In this post, we’ll take a look at how to implement and complete an SAP Fieldglass project.
Let’s start by introducing you to the SAP Fieldglass solution. SAP Fieldglass is SAP’s market-leading vendor management system (VMS) for contingent labor, independent contractors, statement of work workers and outsourced services. Organizations, no matter their size, often struggle to source and engage external workers efficiently while competing for the best talent. The value proposition of SAP Fieldglass is simple: software that focuses on the management of external workers, from determining staffing requirements (as part of recruitment and sourcing), through active management of ongoing engagement and service orders, to billing and invoicing of the time, expenses, and services performed.
SAP Fieldglass can be used as standalone software solution, or as an integral part of sophisticated IT system landscapes through integrations with other applications and systems. When companies choose an integrated solution, this is often due to the scale and scope of external workforce management, as well as considerations about IT security, compliance, and corporate strategy. Most common are integrations with HR or other employee management systems (i.e., to provide total workforce management) or to ERP and procurement solutions for seamless procurement, requisitioning and purchasing, and invoicing. Other supporting integrations relate to master data, time recording, and peripheral systems for onboarding and asset management.
The basic functions of SAP Fieldglass are divided into four procurement processes that can be used independently of each other: For classic, temporary external labor, the Contingent module is used. The Services module supports statement of work contracts and service-related external workforce, which can include an optional bidding process. The Assignment Management module is used to support contingent workers assigned multiple tasks and engagements under umbrella supplier agreements. The Profile Worker module is used to simply track external workers without subsequent invoicing.
How is SAP Fieldglass Implemented?
Based on the software-as-a-service (SaaS) principle, SAP Fieldglass provides a relatively simple method of implementation, a flexible and stable system, and as a result, a fast time-to-value process for companies and corporations.
The most complex procedure is the initial, new implementation of a program that runs through all phases of the implementation. There are two main reasons for a new implementation: either no system is currently in use that manages external workers electronically and holistically, or one or more systems are to be replaced by SAP Fieldglass.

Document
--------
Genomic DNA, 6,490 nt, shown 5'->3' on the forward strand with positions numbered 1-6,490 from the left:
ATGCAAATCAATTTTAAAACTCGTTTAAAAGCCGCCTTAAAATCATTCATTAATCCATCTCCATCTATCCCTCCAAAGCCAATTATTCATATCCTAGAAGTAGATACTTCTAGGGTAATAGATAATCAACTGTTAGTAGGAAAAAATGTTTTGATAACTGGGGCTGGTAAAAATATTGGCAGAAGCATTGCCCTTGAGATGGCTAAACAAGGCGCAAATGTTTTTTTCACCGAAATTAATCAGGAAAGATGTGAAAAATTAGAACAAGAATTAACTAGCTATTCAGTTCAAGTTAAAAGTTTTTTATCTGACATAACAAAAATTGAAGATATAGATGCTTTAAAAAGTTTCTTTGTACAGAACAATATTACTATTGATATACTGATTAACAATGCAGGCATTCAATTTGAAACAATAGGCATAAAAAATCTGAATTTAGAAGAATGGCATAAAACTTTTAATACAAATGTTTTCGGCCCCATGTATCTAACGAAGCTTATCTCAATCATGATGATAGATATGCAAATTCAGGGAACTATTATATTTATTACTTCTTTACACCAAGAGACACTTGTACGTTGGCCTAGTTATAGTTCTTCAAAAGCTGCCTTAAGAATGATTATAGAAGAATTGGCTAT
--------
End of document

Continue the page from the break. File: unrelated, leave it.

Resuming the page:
The effort required for a net-new implementation (called “greenfield”) is significantly lower than for a system conversion (called “brownfield”). A greenfield implementation doesn’t take into account current external workers or SOWs that have already been created. Only new requests are entered in the system. With a brownfield implementation, however, existing workers and SOWs are transferred to the new system. This data migration from legacy systems takes additional time, particularly to collect the data. With a geographical expansion of an existing program, the requirements already exist and need to be adapted locally. The design phase is therefore short but might need a particular focus on local legal requirements and often the rate setup. An initial scoping should include an estimation of time needed for the local adoption of a global blueprint.
In contrast, there are functional enhancements gained if, for example, another SAP Fieldglass module is added to a current setup. The system and process design is particularly important here because some settings can only be made across the entire system architecture and modules, and other settings can be made individually and are specific to the module. Examples of functional enhancements include the following:
- Introduction of an additional sourcing process (for any of the modules) if you haven’t used all modules thus far
- Introduction of one or more Managed Service Providers (MSPs)
- Introduction of complex rates, rate schedules, or a rate change matrix
- Integrations to other systems, for example, SAP Ariba, SAP S/4HANA, or SAP SuccessFactors